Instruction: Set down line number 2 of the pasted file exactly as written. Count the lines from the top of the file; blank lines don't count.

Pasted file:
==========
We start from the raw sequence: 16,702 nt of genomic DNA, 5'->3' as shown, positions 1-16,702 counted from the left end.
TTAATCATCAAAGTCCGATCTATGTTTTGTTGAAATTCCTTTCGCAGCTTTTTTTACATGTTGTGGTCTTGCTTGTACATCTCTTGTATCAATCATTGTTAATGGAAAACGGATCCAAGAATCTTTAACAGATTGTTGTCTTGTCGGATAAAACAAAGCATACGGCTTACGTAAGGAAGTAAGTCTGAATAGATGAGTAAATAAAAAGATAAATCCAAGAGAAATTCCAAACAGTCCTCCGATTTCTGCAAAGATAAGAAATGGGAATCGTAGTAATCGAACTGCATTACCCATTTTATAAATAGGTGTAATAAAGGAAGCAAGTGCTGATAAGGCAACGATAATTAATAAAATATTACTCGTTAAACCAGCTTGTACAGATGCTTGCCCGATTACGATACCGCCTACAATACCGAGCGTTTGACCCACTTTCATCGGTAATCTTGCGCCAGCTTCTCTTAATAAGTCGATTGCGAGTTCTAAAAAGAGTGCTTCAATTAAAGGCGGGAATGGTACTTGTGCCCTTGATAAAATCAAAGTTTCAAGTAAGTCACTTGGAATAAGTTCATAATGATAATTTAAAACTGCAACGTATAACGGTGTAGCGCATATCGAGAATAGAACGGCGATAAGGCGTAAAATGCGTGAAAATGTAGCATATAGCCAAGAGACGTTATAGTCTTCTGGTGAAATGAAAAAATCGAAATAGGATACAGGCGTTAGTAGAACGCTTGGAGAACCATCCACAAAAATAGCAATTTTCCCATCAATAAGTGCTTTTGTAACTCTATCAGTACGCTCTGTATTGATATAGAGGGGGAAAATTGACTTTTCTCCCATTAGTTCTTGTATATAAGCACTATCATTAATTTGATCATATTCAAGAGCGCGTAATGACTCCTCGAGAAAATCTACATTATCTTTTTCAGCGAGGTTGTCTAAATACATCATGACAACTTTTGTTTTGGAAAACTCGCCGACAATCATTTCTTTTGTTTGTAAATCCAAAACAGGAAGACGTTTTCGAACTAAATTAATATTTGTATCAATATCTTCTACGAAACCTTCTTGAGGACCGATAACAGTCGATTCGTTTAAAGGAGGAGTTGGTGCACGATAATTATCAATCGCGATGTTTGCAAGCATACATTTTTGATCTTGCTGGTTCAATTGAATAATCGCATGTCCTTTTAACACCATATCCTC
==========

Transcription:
TTAATCATCAAAGTCCGATCTATGTTTTGTTGAAATTCCTTTCGCAGCTTTTTTTACATGTTGTGGTCTTGCTTGTACATCTCTTGTATCAATCATTGTTAATGGAAAACGGATCCAAGAATCTTTAACAGATTGTTGTCTTGTCGGATAAAACAAAGCATACGGCTTACGTAAGGAAGTAAGTCTGAATAGATGAGTAAATAAAAAGATAAATCCAAGAGAAATTCCAAACAGTCCTCCGATTTCTGCAAAGATAAGAAATGGGAATCGTAGTAATCGAACTGCATTACCCATTTTATAAATAGGTGTAATAAAGGAAGCAAGTGCTGATAAGGCAACGATAATTAATAAAATATTACTCGTTAAACCAGCTTGTACAGATGCTTGCCCGATTACGATACCGCCTACAATACCGAGCGTTTGACCCACTTTCATCGGTAATCTTGCGCCAGCTTCTCTTAATAAGTCGATTGCGAGTTCTAAAAAGAGTGCTTCAATTAAAGGCGGGAATGGTACTTGTGCCCTTGATAAAATCAAAGTTTCAAGTAAGTCACTTGGAATAAGTTCATAATGATAATTTAAAACTGCAACGTATAACGGTGTAGCGCATATCGAGAATAGAACGGCGATAAGGCGTAAAATGCGTGAAAATGTAGCATATAGCCAAGAGACGTTATAGTCTTCTGGTGAAATGAAAAAATCGAAATAGGATACAGGCGTTAGTAGAACGCTTGGAGAACCATCCACAAAAATAGCAATTTTCCCATCAATAAGTGCTTTTGTAACTCTATCAGTACGCTCTGTATTGATATAGAGGGGGAAAATTGACTTTTCTCCCATTAGTTCTTGTATATAAGCACTATCATTAATTTGATCATATTCAAGAGCGCGTAATGACTCCTCGAGAAAATCTACATTATCTTTTTCAGCGAGGTTGTCTAAATACATCATGACAACTTTTGTTTTGGAAAACTCGCCGACAATCATTTCTTTTGTTTGTAAATCCAAAACAGGAAGACGTTTTCGAACTAAATTAATATTTGTATCAATATCTTCTACGAAACCTTCTTGAGGACCGATAACAGTCGATTCGTTTAAAGGAGGAGTTGGTGCACGATAATTATCAATCGCGATGTTTGCAAGCATACATTTTTGATCTTGCTGGTTCAATTGAATAATCGCATGTCCTTTTAACACCATATCCTC